Operation HOPE partners with the Police Assisted Addiction and Recovery Initiative to place people into one of 300 facilities across the country, according to the city’s website. They are limited to where they can make placements because most locations that offer opioid detox — which helps rid the body of drugs and maintain withdrawal symptoms — require private insurance or cash, Bouley said.

That’s why Operation HOPE works with two detox facilities in Bangor and Portland, which accept patients without insurance.

McShin Foundation in Richmond, Virginia — which offers a 28-day recovery program, sober living in recovery houses and partners with physicians for detox — is another key partner, he said.

The goal of Operation HOPE is to work with participants from the moment they enter the police station to when they’ve gone through rehabilitation and realize they can live life without relying on drugs, Bouley said.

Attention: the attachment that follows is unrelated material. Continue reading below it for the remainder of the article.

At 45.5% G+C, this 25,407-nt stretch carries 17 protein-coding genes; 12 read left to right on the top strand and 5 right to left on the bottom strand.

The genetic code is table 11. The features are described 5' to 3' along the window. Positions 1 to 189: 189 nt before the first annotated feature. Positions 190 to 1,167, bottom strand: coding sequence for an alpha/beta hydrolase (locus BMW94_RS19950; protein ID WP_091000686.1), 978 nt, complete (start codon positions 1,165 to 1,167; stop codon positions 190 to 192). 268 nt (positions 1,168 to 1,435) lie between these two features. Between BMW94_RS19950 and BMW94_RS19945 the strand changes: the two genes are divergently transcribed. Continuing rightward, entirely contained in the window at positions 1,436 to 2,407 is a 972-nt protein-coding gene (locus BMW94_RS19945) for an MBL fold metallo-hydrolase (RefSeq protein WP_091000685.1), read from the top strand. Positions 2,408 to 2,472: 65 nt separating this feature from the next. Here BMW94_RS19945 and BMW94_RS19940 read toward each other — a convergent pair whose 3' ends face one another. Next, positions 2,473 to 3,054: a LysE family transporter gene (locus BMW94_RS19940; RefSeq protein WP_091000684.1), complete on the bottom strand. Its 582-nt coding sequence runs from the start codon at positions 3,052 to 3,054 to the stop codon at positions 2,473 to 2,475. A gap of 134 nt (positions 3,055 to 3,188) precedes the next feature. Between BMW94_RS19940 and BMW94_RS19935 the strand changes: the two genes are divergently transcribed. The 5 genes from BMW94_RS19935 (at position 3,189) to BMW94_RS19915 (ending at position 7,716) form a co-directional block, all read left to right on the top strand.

“The hardest step is walking through this door, and I always let them know that I’m proud of them,” Fairchild said.

Beverley Fairchild and Roland Hughes help people recovering from opioid addiction as part of Waterville's Operation HOPE.
Operation HOPE volunteer “angel” Beverley Fairchild, left, and Roland Hughes, an AmeriCorps VISTA at the Waterville Police Department, discuss what it’s like to help Mainers who are suffering from addiction. The program works to place those wishing to recover at treatment facilities in Maine and around the country. Credit: Valerie Royzman / BDN

The program sees people with an opioid addiction from Fort Kent to York, said Roland Hughes, an AmeriCorps VISTA, or Volunteer in Service to America, who is in his third year helping to run the program, which includes maintaining a database of facilities. Sometimes, after a person has been placed, they don’t show up to treatment, so part of the job is following up to see if they’re ready, he said.

“After you’ve done a few, you can’t see yourself not doing it,” he said about working one-on-one with participants. “The most satisfying thing that can happen is when they call you after 30 or 60 days and say, ‘You saved my life.’”

Donations to Operation HOPE can be made on the city of Waterville’s website. Shawmut Chapel, 57 Bray Ave. in Shawmut, will host a concert at 6 p.m. Nov. 12 to raise funds for the program.